Afters 21 years as a federal judge, Chief U.S. District Judge Vaughn Walker has announced his intention to retire from the U.S. District Court of Northern California next February, giving new hope to those who continue to rally the state to restore the traditional definition of marriage.
Just two months earlier, Walker ruled against the constitutionality of Proposition 8, California's voter-approved marriage amendment, calling proponents of the one-man-one-woman marriage definition "irrational." He later denied requests for a permanent stay of his decision to allow same-sex couples to wed pending the appeals process.
Now, traditional marriage proponents say Walker's departure may bode well for the Prop. 8 appeal currently making its way through the Ninth U.S. Circuit Court of Appeals.
"This is a significant development in the Prop. 8 case, which is likely to be eventually sent back down to the district court after the Ninth Circuit and Supreme Court consider it," said Brad Dacus, president of Pacific Justice Institute. Dacus said the appeal may be sent back based on the defendants' ability to prove a rational basis for the California marriage amendment.
Liberty Counsel Chairman and Founder Mathew Staver similarly said the appeal has a 50/50 chance of returning to the district court due to a number of procedural reasons.
"The Ninth court can send it back for lack of standing," Staver commented.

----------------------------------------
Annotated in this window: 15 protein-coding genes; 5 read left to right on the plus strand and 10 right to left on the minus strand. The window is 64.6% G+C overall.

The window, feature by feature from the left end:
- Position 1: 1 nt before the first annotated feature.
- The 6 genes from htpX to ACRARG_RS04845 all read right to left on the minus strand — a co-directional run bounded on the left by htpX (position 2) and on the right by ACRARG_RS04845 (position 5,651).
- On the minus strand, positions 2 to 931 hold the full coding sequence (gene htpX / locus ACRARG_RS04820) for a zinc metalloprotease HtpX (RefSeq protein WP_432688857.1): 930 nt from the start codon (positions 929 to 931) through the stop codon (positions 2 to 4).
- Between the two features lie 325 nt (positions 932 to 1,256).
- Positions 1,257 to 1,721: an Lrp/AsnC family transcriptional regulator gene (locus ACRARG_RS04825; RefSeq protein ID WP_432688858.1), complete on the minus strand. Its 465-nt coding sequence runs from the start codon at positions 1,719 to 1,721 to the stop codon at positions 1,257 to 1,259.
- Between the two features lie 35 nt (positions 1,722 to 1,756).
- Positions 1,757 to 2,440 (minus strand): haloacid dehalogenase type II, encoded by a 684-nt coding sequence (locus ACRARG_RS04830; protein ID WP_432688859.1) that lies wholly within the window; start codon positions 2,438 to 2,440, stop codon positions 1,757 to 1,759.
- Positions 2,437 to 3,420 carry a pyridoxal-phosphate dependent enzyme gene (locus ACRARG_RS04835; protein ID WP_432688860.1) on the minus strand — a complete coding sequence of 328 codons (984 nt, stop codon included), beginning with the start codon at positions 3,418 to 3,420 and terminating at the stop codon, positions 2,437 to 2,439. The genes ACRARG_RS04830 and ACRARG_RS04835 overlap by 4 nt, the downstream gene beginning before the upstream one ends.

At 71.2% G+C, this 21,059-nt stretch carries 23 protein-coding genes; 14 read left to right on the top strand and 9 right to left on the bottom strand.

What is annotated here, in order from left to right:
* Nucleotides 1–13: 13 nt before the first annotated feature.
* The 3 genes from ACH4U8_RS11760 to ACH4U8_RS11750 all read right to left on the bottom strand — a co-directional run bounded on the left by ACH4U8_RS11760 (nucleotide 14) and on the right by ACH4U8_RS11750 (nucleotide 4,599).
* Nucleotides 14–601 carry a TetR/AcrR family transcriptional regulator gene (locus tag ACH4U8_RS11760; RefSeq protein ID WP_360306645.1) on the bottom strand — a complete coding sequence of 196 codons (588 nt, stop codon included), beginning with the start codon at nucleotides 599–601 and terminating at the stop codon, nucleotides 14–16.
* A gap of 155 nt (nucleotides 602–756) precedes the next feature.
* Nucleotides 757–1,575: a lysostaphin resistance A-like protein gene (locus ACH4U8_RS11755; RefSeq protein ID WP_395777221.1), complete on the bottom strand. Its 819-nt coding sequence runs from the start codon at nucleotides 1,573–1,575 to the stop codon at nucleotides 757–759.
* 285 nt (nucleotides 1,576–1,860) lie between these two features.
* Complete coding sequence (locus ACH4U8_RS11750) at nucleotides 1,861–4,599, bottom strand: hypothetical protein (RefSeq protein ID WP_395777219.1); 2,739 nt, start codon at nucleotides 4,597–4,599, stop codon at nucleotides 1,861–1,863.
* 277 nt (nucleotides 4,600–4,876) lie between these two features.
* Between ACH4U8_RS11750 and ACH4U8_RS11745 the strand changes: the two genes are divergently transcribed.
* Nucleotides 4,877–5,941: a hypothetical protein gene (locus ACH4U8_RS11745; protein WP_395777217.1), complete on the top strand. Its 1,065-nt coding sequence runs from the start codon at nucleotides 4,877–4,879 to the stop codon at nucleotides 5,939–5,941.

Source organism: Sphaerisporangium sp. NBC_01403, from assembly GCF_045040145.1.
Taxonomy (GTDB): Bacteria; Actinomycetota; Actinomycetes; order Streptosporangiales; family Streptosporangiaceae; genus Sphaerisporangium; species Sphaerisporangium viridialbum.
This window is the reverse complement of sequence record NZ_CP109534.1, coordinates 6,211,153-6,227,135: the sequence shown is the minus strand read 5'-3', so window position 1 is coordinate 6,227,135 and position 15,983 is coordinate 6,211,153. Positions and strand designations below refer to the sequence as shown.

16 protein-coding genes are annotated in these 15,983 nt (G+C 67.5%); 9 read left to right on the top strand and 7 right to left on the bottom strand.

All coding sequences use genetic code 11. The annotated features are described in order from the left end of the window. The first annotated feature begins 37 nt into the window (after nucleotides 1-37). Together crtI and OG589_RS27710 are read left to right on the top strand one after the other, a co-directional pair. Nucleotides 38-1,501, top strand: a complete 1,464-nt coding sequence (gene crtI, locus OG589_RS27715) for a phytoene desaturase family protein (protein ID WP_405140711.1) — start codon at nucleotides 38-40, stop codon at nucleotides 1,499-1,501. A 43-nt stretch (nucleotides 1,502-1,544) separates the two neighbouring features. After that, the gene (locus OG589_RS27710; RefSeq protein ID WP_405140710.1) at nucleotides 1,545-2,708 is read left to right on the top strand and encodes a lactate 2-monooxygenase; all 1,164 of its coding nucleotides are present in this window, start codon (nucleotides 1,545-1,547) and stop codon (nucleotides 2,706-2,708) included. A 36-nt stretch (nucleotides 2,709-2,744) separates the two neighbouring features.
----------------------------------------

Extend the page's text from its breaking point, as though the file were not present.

And according to PJI Chief Counsel Kevin Snider, legal standing is a key concern that may keep proponents from defending the constitutional amendment.
In a recent order, the trial court indicated that the only defendants that have standing to appeal are California's governor and attorney general, who initially declined to defend the state against the lawsuit of two same-sex couples. The case, Perry v. Schwarzenegger, was subsequently taken up by supporters of Prop. 8.
Walker has since denied intervention from Imperial County and ProtectMarriage.com, while allowing the city and county of San Francisco to intervene.
"That will be the first issue that the Ninth Circuit will take up in December," Snider said in his legal group's official blog.
Though, at this point, it is impossible to say for sure whether the proposition will be sent back, if it is, Dacus said it will likely be sent back to the district court after Walker has left. That, Dacus added, is a cause for hope.
"The judge's resignation is a victory because there will be a different judge hearing the case," he noted.
Like Dacus, Staver believes the amendment would be in better hands with anyone except Walker.
"Any trial court judge that hears this amendment will be fairer than Judge Walker," said the Florida legal expert, who called Walker's decisions to publicize the trial and expedite its ruling "unfair."
Still, there is no telling what the outcome will be for the amendment.
"There is no assurance to [the new judge's] beliefs," Dacus said.
Notably, some have already questioned the background of District Judge James S. Ware of San Jose, who will succeed Walker in the post, which is determined by seniority.
Ware was scandalized for having lied about being the brother of Virgil Ware, a black boy who was gunned down in Alabama during the 1960s. Once the story was found to be untrue, Ware was reprimanded but allowed to retain his lifetime appointment as district judge.
Despite the incident, legal experts say the past will have no bearing on the appeal.
"I see no reason why Ware would have to recuse himself," Dacus said.
Walker will relinquish his title of chief judge effective Dec. 31, a month before his retirement. The next Prop. 8 hearing is set to begin Dec. 6.